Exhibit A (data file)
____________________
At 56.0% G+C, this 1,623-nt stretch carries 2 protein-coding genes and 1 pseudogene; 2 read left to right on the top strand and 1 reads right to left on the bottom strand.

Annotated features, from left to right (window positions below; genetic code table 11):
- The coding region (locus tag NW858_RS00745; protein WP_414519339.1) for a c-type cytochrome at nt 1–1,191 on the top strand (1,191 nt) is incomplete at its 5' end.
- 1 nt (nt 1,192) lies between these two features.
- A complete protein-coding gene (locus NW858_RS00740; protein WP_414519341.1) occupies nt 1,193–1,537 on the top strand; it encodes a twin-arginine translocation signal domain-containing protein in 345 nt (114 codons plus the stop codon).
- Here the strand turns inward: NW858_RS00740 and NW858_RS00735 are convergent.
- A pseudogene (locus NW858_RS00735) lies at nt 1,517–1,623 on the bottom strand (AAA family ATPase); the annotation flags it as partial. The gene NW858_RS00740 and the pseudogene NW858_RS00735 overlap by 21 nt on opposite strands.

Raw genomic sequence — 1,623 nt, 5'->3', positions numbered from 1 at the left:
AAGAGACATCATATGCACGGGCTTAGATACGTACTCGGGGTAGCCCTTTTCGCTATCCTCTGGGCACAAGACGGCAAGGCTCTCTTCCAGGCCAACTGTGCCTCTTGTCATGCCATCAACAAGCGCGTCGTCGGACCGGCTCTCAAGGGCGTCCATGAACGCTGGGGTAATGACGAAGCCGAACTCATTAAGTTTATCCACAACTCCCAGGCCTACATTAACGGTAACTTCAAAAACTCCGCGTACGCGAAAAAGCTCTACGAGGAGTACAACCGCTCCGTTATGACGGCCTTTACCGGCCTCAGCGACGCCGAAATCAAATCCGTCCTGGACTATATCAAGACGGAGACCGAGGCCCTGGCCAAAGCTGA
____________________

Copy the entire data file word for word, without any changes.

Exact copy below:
At 56.0% G+C, this 1,623-nt stretch carries 2 protein-coding genes and 1 pseudogene; 2 read left to right on the top strand and 1 reads right to left on the bottom strand.

Annotated features, from left to right (window positions below; genetic code table 11):
- The coding region (locus tag NW858_RS00745; protein WP_414519339.1) for a c-type cytochrome at nt 1–1,191 on the top strand (1,191 nt) is incomplete at its 5' end.
- 1 nt (nt 1,192) lies between these two features.
- A complete protein-coding gene (locus NW858_RS00740; protein WP_414519341.1) occupies nt 1,193–1,537 on the top strand; it encodes a twin-arginine translocation signal domain-containing protein in 345 nt (114 codons plus the stop codon).
- Here the strand turns inward: NW858_RS00740 and NW858_RS00735 are convergent.
- A pseudogene (locus NW858_RS00735) lies at nt 1,517–1,623 on the bottom strand (AAA family ATPase); the annotation flags it as partial. The gene NW858_RS00740 and the pseudogene NW858_RS00735 overlap by 21 nt on opposite strands.

Raw genomic sequence — 1,623 nt, 5'->3', positions numbered from 1 at the left:
AAGAGACATCATATGCACGGGCTTAGATACGTACTCGGGGTAGCCCTTTTCGCTATCCTCTGGGCACAAGACGGCAAGGCTCTCTTCCAGGCCAACTGTGCCTCTTGTCATGCCATCAACAAGCGCGTCGTCGGACCGGCTCTCAAGGGCGTCCATGAACGCTGGGGTAATGACGAAGCCGAACTCATTAAGTTTATCCACAACTCCCAGGCCTACATTAACGGTAACTTCAAAAACTCCGCGTACGCGAAAAAGCTCTACGAGGAGTACAACCGCTCCGTTATGACGGCCTTTACCGGCCTCAGCGACGCCGAAATCAAATCCGTCCTGGACTATATCAAGACGGAGACCGAGGCCCTGGCCAAAGCTGA